If either the respondent and/or petitioner wants to end a restraining order early, they must prove to the court there is no longer a threat of ongoing danger. There will be a hearing at which the judge will weigh all evidence presented before deciding. Certainly, you have a better chance of having a restraining order lifted if the petitioner is on-board with it, but that doesn’t necessarily guarantee the request will be granted.

Respondents (the person the order is against)) may want the restraining order lifted for the following reasons:

  • Freedom from restricted movements and communications.
  • Return to the marital home.
  • Possible restoration of firearm rights.
  • Reconnecting with those they were prohibited from seeing due to the injunction.

Petitioners (whom the order is intended to protect) may want a restraining order lifted because they want to reconcile, they no longer feel threatened, and/or they want the respondent to resume a larger role in their kids’ lives.

The best way to challenge a Florida domestic violence restraining order is to do so before a temporary restraining order becomes a final restraining order. Final injunctions are much trickier to modify, and they have more serious and permanent consequences. Not only that, but extensive research - including an analysis published in the Florida Law Review - reveals that judges can be subject to a cognitive bias known as “lock-in effect” when faced with the decision of whether to issue a final injunction after a temporary injunction has already been issued. Essentially, decision-makers get trapped or “locked in” to a particular course of action in trying to justify resources already committed to that course of action - even when faced with indicators that the initial decision may not have been appropriate or didn’t achieve the expected results.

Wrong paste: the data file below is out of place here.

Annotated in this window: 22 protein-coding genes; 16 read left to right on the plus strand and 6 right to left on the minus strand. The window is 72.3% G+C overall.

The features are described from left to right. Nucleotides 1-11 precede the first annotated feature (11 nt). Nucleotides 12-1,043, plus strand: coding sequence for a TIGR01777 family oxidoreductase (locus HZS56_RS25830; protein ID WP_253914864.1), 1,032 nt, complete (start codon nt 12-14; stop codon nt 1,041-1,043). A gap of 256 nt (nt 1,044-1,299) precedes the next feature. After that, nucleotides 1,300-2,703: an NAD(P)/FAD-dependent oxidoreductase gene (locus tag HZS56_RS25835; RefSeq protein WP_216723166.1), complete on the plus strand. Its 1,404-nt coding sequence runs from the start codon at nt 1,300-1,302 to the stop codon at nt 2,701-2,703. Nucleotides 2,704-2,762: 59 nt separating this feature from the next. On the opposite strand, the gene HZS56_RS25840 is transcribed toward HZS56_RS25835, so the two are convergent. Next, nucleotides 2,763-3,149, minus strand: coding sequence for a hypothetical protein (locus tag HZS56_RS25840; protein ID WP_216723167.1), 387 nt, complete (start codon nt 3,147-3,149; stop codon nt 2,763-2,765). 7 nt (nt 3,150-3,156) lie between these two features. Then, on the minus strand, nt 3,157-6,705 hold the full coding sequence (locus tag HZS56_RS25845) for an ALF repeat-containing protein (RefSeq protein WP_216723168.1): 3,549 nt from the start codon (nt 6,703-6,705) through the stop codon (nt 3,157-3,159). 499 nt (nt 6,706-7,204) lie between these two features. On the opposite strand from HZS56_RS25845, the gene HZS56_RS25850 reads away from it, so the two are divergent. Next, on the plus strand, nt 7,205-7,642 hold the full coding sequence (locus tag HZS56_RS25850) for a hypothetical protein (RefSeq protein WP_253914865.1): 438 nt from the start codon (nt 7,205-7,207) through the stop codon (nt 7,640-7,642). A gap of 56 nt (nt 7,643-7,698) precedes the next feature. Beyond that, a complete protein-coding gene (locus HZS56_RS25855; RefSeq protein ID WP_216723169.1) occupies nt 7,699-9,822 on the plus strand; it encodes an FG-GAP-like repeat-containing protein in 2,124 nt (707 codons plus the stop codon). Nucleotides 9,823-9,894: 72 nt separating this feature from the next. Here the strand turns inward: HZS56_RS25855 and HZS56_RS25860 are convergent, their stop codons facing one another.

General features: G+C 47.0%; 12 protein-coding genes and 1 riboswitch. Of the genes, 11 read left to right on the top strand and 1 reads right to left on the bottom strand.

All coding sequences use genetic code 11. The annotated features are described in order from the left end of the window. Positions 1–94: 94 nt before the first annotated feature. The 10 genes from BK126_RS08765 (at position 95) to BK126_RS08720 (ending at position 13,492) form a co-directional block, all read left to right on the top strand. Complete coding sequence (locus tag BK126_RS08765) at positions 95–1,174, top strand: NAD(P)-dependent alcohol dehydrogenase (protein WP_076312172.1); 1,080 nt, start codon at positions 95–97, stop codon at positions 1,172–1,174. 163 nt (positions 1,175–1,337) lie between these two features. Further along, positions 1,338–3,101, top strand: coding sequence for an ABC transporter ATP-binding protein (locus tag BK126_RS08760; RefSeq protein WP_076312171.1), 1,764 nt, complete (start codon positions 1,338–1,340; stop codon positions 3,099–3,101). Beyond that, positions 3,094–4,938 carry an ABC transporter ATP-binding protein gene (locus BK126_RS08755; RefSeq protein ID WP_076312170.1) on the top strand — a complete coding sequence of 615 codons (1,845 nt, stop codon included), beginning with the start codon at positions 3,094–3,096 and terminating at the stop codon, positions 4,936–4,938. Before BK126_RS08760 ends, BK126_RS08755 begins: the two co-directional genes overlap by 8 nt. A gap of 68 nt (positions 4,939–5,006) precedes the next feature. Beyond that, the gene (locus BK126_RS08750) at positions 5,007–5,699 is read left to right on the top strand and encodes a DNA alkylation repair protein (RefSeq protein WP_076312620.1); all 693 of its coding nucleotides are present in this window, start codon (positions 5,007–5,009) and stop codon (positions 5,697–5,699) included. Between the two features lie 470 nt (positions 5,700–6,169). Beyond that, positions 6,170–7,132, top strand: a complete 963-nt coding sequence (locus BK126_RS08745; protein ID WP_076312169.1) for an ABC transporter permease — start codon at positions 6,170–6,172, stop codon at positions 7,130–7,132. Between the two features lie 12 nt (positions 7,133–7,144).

From the time a temporary restraining order is issued until the hearing for a final restraining order, you have about two weeks. In that time, you must hire a lawyer, get your evidence together, stay out of trouble, and prepare to make your case.

If a final restraining order is still issued, you have 15 days in which to ask for a rehearing or reconsideration. You do this by filing a motion - something best left to your attorney. It’s worth pointing out that even if you’re granted a rehearing, it’s not going to be a complete do-over. You’ll be limited to a review of certain facts or matters of law. You’re asking the court to reconsider its previous decision after carefully reviewing the evidence already presented that may have been misinterpreted or overlooked.

You also have the option to appeal the decision to impose a final restraining order to a higher court, notice of which must be given within 30 days of the order being issued. Again, this is not a do-over, and you don’t get to present a bunch of new evidence. It’s asking the higher court to correct a specific mistake the lower court made - such as making a finding based on insufficient evidence, as was the issue in the 2022 ruling in Werner v. Werner by Florida’s 2nd District Court of Appeal. It’s very important for a lawyer to help you with this if it’s the route you choose.

If it’s too late for a challenge by rehearing or appeal, either the petitioner or the respondent can ask the court to dissolve the injunction - and they can do so at any point. Our defense lawyers can help.

Call Fort Lauderdale Criminal Defense Attorney Richard Ansara at (954) 761-4011. Serving Broward, Miami-Dade and Palm Beach counties.